Reports. Nearly every Salesforce customer uses this feature extensively. However, it’s easy for reports, dashboards, and folders to get out of hand. If your whole team is running different reports while trying to accomplish the same goal, some of your users may be looking at data the wrong way. If this sounds familiar, you’re not alone! Read on to find out how you can start cleaning up your reports today.


Why It’s Important

  • Consistent Reporting: A reporting strategy and structure will help your team see the same data. If multiple people are running the same report while trying to accomplish the same goal, one filter may throw the whole thing off — so consistency is key. Let’s say you’re running a report on tasks, and your team would like to see all activity due on a certain account over the last month. In order to see this, you should filter the dates using the ‘Due Date’ field. If one person runs a report using the ‘Created Date’ field instead, it won’t show the right data and your team could get confused. If you have a reporting folder structure that allows reps to see and run base reports, then this isn’t an issue.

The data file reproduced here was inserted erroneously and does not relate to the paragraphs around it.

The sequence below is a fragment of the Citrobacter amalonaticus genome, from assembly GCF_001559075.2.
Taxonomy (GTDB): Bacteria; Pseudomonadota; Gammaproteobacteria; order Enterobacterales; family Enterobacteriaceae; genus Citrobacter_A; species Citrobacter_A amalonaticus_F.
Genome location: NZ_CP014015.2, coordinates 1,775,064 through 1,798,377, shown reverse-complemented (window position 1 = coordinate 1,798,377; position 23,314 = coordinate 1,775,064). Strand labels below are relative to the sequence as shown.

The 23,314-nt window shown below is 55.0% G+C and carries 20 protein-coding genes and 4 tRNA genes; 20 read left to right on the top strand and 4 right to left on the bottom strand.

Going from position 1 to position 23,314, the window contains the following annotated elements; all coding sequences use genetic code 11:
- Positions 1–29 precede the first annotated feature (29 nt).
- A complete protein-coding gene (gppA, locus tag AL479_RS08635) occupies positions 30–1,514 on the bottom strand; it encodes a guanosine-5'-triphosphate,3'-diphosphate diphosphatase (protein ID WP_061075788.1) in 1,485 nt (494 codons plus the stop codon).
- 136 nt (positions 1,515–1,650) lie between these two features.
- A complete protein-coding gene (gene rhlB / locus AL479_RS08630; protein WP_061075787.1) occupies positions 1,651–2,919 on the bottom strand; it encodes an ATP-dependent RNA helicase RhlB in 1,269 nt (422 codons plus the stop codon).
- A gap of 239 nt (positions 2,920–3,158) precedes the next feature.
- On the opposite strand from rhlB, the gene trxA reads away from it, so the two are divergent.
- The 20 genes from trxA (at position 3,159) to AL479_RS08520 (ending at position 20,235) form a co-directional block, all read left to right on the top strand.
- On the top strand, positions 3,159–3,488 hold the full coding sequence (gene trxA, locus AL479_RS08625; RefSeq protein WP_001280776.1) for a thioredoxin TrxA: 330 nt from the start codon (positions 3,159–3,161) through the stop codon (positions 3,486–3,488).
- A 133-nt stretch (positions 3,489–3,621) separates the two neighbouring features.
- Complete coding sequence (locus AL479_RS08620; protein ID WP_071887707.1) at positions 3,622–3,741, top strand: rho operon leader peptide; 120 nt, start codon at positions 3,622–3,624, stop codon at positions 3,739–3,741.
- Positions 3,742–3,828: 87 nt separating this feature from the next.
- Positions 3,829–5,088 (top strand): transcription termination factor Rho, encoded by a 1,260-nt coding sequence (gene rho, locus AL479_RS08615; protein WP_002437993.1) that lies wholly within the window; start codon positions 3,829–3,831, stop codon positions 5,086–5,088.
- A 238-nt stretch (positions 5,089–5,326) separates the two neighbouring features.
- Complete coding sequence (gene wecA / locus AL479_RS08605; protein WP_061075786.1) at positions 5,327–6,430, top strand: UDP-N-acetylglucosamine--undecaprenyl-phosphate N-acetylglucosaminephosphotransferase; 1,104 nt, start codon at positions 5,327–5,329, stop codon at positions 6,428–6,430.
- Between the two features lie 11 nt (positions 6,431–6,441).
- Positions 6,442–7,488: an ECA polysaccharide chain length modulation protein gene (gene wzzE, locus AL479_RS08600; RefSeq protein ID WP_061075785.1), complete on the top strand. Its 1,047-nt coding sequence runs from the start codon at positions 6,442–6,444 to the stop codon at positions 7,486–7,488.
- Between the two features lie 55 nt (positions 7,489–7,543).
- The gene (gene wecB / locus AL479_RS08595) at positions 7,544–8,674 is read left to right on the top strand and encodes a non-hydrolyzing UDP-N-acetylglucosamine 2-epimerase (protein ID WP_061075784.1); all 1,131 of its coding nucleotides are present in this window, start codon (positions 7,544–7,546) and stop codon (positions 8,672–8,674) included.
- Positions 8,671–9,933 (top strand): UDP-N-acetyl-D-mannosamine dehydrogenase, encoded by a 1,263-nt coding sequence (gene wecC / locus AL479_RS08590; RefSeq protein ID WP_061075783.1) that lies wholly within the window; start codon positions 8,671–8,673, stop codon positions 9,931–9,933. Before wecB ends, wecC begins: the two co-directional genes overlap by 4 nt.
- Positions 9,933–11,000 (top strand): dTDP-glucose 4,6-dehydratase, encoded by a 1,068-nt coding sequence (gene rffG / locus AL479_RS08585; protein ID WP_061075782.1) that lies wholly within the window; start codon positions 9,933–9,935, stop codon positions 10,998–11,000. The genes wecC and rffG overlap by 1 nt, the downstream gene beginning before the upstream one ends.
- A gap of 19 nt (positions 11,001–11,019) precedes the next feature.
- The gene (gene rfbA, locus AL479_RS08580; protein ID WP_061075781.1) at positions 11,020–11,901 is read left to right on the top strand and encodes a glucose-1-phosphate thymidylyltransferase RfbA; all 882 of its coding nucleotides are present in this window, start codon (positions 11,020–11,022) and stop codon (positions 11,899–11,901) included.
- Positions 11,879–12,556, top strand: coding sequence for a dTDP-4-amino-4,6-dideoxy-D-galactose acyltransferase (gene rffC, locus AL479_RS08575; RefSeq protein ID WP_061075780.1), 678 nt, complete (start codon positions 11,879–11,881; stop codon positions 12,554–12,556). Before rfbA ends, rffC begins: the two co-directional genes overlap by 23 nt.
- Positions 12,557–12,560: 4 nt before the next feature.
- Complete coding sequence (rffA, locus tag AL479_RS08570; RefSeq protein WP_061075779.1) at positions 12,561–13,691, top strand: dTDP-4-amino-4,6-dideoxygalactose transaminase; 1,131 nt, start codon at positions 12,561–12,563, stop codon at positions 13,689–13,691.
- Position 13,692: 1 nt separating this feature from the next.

• Increased Adoption: If your company puts an effort into clean reports and makes it important for all team members, it can help increase adoption overall. Cleaner reports allow you to confidently pull up reports and dashboards in meetings and have important discussions about goals and trends. Bonus: Running your meetings using Salesforce reports and dashboards allows users to see what is (and what isn’t) in the system — and if it’s not in Salesforce, then it’s not real! This will help ensure your users are entering pertinent data, like sales activities, to the system.